UK Government awards £1.4million to South Wales Police & Crime Commissioner to tackle violence against women and girls

Welsh Secretary: Funding will provide victims with immediate support to ensure they can feel safe and secure.

A South Wales project will receive a share of a £17million UK Government fund to help prevent and address violence against women and girls.

The UK Government has today announced that it will award £1.4million to the South Wales Police and Crime Commissioner for their Violence Against Women and Girls in South Wales Programme.

The grant is awarded through the UK Government’s Violence Against Women and Girls Service Transformation Fund. It is designed to promote projects which are leading the way in stopping violence before it happens, preventing abusive behaviour from becoming entrenched, and establishing the best ways to help victims and their families.

In South Wales, £1.4 million will go to a wide-ranging programme of support using the ‘Change that Lasts’ framework. This includes rolling out the ‘Ask Me’ scheme through which up to 30 ‘community ambassadors’ will be trained to identify the signs of abuse and to provide safe spaces within communities where women can report it.

Secretary of State for Wales Alun Cairns said:

"Ending violence against women and girls is a priority for the UK Government.

Everyone has a right to live in safety and without fear and this UK Government funding for the South Wales Police and Crime Commissioner will provide victims with immediate support to ensure they can feel safe and secure.

"I am proud of what the UK Government has achieved so far to tackle violence against women. But it is a complex problem that we are unable to solve alone. That is why we are sending a clear message to local agencies – including police and local authorities – that tacking violence against women and girls should be a priority for them too.

"By working together and confronting these vile crimes we will find ways to beat them. I am determined to see a future where no woman or girl need live in fear. The Violence against Women and Girls Transformation Fund brings us one step closer to reaching that destination."

As part of the early intervention work and to break the cycle of violence, the UK Government is working with local authorities on changing the attitudes and behaviours of perpetrators, to make sure rehabilitation, mental health interventions and other appropriate perpetrator programmes are in place.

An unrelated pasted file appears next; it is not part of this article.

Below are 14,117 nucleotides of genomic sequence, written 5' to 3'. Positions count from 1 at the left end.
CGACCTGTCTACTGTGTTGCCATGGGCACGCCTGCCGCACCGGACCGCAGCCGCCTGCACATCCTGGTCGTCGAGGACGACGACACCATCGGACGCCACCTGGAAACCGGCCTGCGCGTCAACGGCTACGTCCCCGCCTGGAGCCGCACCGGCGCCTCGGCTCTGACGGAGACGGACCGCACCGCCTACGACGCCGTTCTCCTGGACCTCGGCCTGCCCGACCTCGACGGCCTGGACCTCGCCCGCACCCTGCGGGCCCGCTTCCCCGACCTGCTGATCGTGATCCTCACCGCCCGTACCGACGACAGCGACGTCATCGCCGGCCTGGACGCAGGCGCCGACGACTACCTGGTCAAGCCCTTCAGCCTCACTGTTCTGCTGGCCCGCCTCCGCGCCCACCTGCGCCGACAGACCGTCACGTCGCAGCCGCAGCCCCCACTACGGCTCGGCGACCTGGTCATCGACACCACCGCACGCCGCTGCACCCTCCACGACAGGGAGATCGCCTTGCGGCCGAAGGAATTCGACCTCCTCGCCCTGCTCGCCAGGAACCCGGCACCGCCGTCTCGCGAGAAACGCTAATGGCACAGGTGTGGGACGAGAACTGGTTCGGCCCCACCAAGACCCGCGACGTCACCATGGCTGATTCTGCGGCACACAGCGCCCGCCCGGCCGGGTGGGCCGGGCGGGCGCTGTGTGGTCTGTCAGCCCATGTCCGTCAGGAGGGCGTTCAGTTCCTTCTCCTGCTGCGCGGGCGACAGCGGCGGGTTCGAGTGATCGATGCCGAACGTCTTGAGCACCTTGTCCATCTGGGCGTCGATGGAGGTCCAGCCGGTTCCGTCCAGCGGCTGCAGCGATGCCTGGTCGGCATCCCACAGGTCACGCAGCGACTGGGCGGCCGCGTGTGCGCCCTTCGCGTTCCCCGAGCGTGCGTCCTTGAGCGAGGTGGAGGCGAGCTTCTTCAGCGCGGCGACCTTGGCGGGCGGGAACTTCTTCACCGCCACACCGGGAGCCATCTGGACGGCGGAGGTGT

The funding for successful bids was announced today in a speech by the Home Secretary to the Women’s Aid conference to members in Coventry.

Home Secretary Amber Rudd said:

"Tackling violence against women and girls is ‘everyone’s business’. It needs a joined-up, collaborative response locally, providing support to victims through health, education and social care, as well as the police.

"These projects will help ensure that victims and survivors get the right support at the right time, as well as intervening early to prevent these crimes from happening in the first place.

"Violence Against Women and Girls devastates the lives of victims and families and this Government will continue to do all it can to protect people from these horrendous crimes."

Today’s announcement represents a further demonstration of the UK Government’s commitment to tackling violence against women and girls and follows confirmation in the recent Queen’s Speech of the forthcoming Domestic Violence and Abuse Bill.

It will include a consolidated new domestic abuse civil prevention and protection order, and enshrine a definition of domestic abuse in law. It will establish a Domestic Violence and Abuse Commissioner to stand up for victims and survivors.

The legislation will allow the Government to ratify the Istanbul Convention, which will enable UK courts to prosecute British citizens for domestic abuse regardless of where in the world the offence was committed.

The Bill will also ensure that if abusive behaviour involves a child, then the court can hand down a sentence which reflects the devastating and life-long impact that abuse can have.

In the last Parliament, the UK Government published its strategy to end violence against women and girls, making clear that everyone needs to play their part – friends, family, employers, health providers and the police. It also introduced a specific offence of controlling or coercive behaviour.